Tag: Executive Power
The Malaysian General Election of 19 November 2022 and the Problem of the Hung Parliament
—Andrew Harding, Visiting Research Professor, Centre for Asian Legal Studies, National University of Singapore Over the last four years or so, Malaysian politics, which had been eminently predictable under dominant-coalition rule for 60 years, have been fluid and unpredictable to the point of extreme fragmentation.
The Speck in the Prime Minister’s Eyes: Secrecy and Responsible Government in Australia￼
—Renato Saeger Magalhaes Costa, The University of Queensland Secrecy is widely believed to be the antithesis of democratic values. As a general rule, the electorate should always know what the government is doing, how decisions are made, and why a such-and-such course of action has been taken.
Book Roundtable on Margit Cohn’s A Theory of the Executive Branch: Tension and Legality | Part 4 | Tension and Legality: Response to Commentators
—Margit Cohn, Hebrew University of Jerusalem Faculty of Law While writing this book, and after it was published, I hoped that academics would be interested in my work, to an extent that they would not only read the book but, hopefully, both understand its main points, and be driven to comment on some of the points made.
Book Roundtable on Margit Cohn’s A Theory of the Executive Branch: Tension and Legality | Part 3 | Thinking About Executive Power
—Conor Casey, University of Liverpool School of Law “There is nothing new under the sun” we are told in Ecclesiastes (1:9). This aphorism applies with particular force to public law scholarship, where we see the same conceptual and normative battles being waged in cyclical fashion by successive scholarly generations.
Book Roundtable on Margit Cohn’s A Theory of the Executive Branch: Tension and Legality | Part 2 | To the Executive Branch and Beyond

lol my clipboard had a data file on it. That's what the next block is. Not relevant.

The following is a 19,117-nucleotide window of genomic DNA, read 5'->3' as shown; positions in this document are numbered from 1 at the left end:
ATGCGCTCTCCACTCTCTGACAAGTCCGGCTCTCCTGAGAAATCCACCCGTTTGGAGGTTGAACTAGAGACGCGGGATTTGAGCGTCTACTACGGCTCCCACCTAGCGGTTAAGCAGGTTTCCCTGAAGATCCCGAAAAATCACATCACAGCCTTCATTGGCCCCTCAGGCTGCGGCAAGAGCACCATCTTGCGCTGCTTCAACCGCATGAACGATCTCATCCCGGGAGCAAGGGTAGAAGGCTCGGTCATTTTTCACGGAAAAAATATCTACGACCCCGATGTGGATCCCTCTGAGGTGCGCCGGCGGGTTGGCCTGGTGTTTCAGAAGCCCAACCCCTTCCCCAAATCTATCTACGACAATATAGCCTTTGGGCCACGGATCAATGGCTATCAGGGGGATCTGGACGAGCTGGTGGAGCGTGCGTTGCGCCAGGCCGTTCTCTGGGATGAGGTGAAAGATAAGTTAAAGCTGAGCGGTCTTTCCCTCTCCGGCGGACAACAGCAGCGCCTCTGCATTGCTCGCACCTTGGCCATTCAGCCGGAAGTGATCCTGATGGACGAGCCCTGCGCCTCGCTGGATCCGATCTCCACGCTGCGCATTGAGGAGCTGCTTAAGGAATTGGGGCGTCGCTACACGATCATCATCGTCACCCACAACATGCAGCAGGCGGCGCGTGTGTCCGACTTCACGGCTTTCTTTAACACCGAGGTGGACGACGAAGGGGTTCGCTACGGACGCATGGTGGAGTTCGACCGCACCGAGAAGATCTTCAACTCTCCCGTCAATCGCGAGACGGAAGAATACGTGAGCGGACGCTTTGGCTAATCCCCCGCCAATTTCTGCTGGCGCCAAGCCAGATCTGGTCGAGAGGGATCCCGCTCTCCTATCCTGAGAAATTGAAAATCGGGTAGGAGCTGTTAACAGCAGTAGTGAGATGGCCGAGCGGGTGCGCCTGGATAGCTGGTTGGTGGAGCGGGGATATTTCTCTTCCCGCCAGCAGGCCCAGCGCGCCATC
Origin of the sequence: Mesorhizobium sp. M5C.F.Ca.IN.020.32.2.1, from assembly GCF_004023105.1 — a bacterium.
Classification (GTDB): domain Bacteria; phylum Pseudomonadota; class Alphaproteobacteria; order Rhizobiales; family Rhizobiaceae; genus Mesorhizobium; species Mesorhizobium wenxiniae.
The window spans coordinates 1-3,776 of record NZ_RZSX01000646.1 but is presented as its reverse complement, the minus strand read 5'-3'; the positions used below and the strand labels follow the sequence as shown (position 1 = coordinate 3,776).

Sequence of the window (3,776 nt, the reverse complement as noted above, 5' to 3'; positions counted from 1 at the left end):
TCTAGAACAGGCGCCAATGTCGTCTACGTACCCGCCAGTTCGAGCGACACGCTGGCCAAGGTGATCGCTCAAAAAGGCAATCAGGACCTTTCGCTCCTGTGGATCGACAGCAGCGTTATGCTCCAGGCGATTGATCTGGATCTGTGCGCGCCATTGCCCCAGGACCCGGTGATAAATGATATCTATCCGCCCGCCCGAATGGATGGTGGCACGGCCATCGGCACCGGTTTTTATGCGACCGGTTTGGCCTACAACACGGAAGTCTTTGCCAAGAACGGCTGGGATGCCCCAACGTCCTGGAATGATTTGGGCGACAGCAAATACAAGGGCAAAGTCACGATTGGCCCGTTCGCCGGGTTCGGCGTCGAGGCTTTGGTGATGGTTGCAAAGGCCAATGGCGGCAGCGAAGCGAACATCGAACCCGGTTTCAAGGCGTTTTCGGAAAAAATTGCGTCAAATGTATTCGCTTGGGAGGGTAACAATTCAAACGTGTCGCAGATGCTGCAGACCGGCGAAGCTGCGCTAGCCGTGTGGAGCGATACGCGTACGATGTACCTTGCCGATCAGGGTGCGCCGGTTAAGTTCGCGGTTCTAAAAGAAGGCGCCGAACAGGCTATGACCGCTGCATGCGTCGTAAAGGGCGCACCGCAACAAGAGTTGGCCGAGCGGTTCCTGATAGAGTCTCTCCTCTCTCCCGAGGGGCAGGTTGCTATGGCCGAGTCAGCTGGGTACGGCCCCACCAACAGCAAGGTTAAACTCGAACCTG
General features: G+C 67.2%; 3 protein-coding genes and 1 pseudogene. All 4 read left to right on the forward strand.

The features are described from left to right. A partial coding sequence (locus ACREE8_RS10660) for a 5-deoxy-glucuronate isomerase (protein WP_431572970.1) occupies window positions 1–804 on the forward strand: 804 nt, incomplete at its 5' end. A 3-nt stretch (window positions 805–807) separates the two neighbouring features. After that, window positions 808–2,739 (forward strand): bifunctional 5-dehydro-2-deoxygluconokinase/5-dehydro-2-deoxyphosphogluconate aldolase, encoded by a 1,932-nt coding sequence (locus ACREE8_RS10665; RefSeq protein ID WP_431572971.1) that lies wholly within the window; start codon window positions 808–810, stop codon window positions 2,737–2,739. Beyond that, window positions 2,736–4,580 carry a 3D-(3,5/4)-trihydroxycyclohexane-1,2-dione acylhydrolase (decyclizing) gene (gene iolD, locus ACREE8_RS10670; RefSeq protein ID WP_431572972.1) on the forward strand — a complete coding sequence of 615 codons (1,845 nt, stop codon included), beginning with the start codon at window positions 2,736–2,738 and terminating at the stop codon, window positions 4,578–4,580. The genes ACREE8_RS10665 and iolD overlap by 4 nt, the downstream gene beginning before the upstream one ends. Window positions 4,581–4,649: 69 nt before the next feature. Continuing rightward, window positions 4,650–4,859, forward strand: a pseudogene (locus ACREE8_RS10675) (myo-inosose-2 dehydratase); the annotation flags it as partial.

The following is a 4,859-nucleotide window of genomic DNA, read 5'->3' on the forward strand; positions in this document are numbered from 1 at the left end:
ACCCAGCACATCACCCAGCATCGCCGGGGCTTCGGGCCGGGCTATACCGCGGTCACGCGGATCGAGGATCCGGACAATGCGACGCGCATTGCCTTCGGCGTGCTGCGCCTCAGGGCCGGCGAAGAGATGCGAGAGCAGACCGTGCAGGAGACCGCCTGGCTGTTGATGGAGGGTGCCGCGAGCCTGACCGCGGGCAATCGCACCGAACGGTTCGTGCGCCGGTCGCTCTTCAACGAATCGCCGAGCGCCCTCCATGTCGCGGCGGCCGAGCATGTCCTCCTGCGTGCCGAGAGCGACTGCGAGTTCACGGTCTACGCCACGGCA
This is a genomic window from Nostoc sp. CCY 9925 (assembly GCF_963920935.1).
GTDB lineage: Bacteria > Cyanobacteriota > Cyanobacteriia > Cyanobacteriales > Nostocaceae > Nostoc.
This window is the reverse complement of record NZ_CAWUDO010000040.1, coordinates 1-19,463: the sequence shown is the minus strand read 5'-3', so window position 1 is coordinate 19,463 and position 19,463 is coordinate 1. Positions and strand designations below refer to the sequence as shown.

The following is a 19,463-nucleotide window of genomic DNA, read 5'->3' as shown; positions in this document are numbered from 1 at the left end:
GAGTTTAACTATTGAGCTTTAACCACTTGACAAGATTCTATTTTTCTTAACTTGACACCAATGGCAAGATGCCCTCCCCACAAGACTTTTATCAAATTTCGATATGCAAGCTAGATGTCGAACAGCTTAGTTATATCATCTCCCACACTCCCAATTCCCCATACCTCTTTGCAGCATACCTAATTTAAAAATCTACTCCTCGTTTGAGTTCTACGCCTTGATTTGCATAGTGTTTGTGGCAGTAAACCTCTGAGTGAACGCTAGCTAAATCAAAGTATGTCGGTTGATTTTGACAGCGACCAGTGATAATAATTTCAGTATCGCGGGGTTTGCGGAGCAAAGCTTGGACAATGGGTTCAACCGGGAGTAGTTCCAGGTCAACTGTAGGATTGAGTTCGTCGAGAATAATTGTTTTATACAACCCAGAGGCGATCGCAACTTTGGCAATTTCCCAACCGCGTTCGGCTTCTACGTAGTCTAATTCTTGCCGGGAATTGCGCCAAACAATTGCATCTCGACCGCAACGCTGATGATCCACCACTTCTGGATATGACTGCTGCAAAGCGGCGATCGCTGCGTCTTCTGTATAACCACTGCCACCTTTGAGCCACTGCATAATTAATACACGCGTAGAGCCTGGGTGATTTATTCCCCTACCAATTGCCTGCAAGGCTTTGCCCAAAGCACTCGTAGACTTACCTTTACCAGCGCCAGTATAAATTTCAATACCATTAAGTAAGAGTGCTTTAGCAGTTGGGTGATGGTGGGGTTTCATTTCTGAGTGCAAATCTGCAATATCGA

—Mark A. Graber, University of Maryland Carey School of Law Professor Margit Cohn has written a book that is terrific on two dimensions. The first concerns substance. Readers will be a lot smarter than they were before reading A Theory of Executive Branch.
Book Roundtable on Margit Cohn’s A Theory of the Executive Branch: Tension and Legality | Part 1 | Politics as Law: Understanding How (Normatively and Descriptively) to Regulate the Executive Power
—Mark Tushnet, Harvard Law School I offer three comments on Professor Cohn’s terrific book, the first and second focused on the implications for law of her analysis, the third sketching a broader jurisprudential “take” on the material. 1. Justice Jackson’s categories.
Introduction: Book Roundtable on Margit Cohn’s A Theory of the Executive Branch: Tension and Legality
—Rivka Weill, Harry Radzyner Law School, IDC Professor Margit Cohn’s A Theory of the Executive Branch: Tension and Legality, published by Oxford University Press, could not have been timelier. It arrives on the bookshelves as democratic backsliding and the spread of Covid-19 redefine the relationship between the rule of law and executive power.
Beyond Term Limits: Restraining Chief Executives in Africa
—Berihun Adugna Gebeye, Humboldt Postdoctoral Research Fellow, Max Planck Institute for Comparative Public Law and International Law, Heidelberg [Editors’ Note: This is one of our biweekly ICONnect columns. For more information on our four columnists for 2021, please see here.] On 8 March 2021, the Mo Ibrahim Foundation announced that President Mahamadou Issoufou of Niger won the 2020 Ibrahim Prize for Achievement in African Leadership.
Going It Alone: The Constitutionality, Feasibility, and Ulterior Motivation of Donald Trump’s COVID-19 Relief Orders
—Andrea Scoseria Katz, Washington University in St. Louis, School of Law [Editor’s note: This is one of our biweekly I-CONnect columns. For more information about our four columnists for 2020, please click here.] It has been a big week for the power of the pen.
A Liberal Darling or an Inadvertent Hand to Dictators? Open-Ended Lawmaking and Taiwan’s Legal Response to the Covid Pandemic
–Ming-Sung Kuo, Associate Professor, University of Warwick, UK. Email: M-S.Kuo@warwick.ac.uk Taiwan has recently received unusual international coverage for its stellar performance in the global fight against the Covid pandemic. It is noted that the Taiwan society and government drew hard lessons from their painful experience in the 2003 Sars outbreak.